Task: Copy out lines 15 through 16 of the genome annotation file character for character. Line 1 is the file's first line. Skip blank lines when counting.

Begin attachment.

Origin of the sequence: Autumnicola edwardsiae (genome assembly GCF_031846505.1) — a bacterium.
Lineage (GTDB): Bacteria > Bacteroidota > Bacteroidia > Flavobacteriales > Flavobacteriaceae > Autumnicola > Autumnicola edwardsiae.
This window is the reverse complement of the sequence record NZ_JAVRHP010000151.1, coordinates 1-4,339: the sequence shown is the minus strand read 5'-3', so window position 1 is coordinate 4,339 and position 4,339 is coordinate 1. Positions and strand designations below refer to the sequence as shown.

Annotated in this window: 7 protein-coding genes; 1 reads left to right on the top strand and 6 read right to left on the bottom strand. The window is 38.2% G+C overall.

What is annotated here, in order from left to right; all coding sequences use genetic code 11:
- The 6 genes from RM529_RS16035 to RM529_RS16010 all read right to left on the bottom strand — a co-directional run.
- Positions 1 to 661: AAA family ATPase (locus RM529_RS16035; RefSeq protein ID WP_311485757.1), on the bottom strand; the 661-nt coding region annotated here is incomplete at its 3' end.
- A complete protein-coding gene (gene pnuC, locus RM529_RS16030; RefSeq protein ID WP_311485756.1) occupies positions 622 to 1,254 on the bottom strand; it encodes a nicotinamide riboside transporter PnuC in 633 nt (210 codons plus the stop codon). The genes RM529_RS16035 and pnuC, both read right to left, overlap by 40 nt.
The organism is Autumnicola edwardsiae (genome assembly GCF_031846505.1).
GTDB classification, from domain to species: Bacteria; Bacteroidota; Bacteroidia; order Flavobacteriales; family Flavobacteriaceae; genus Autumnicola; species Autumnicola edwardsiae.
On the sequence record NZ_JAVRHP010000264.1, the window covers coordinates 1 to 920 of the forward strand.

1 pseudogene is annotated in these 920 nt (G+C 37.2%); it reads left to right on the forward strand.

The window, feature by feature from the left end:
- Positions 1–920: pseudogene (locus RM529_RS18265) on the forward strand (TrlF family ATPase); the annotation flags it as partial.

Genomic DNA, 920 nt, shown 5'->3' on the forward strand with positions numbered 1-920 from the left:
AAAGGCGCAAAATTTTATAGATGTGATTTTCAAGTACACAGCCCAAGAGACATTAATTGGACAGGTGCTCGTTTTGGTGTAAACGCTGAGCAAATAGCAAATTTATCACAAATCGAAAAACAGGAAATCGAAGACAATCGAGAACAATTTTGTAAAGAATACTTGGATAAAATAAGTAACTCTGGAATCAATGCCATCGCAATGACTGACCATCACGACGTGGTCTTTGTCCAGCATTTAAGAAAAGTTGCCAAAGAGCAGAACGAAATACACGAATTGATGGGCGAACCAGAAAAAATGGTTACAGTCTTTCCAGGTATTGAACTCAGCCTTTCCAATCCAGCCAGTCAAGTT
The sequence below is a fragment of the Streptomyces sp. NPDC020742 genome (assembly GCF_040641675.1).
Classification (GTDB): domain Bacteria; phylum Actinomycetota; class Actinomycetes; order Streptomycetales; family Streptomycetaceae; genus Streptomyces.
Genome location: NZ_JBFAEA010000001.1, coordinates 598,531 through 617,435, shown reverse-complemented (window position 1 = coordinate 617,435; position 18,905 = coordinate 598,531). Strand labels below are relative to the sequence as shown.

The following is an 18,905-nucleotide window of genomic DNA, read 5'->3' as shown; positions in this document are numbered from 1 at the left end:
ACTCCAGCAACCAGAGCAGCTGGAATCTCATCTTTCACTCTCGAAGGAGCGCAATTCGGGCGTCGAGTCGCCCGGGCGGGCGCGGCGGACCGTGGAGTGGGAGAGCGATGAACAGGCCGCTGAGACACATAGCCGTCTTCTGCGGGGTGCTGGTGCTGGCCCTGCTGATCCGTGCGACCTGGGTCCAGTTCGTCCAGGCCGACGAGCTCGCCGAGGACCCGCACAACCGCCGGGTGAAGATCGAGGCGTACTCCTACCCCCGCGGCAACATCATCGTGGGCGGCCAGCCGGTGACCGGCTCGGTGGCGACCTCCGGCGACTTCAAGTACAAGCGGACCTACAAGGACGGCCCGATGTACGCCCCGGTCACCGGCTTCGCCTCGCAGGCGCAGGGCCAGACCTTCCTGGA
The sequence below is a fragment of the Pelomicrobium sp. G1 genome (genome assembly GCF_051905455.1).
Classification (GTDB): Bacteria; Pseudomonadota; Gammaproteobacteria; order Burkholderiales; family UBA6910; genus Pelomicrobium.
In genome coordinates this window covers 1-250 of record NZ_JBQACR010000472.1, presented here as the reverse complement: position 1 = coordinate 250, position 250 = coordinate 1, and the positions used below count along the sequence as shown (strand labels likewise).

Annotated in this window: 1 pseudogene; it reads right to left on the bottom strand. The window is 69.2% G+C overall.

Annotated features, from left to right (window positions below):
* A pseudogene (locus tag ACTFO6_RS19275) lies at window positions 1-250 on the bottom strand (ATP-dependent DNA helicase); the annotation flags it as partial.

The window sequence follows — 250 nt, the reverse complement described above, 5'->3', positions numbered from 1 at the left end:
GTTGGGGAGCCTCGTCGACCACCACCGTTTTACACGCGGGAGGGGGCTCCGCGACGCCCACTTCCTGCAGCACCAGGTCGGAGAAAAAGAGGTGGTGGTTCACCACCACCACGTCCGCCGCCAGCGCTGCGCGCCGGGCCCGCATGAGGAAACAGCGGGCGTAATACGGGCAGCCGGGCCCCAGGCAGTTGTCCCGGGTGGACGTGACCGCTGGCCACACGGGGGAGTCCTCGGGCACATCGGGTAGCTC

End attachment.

Genomic DNA, 920 nt, shown 5'->3' on the forward strand with positions numbered 1-920 from the left:
AAAGGCGCAAAATTTTATAGATGTGATTTTCAAGTACACAGCCCAAGAGACATTAATTGGACAGGTGCTCGTTTTGGTGTAAACGCTGAGCAAATAGCAAATTTATCACAAATCGAAAAACAGGAAATCGAAGACAATCGAGAACAATTTTGTAAAGAATACTTGGATAAAATAAGTAACTCTGGAATCAATGCCATCGCAATGACTGACCATCACGACGTGGTCTTTGTCCAGCATTTAAGAAAAGTTGCCAAAGAGCAGAACGAAATACACGAATTGATGGGCGAACCAGAAAAAATGGTTACAGTCTTTCCAGGTATTGAACTCAGCCTTTCCAATCCAGCCAGTCAAGTT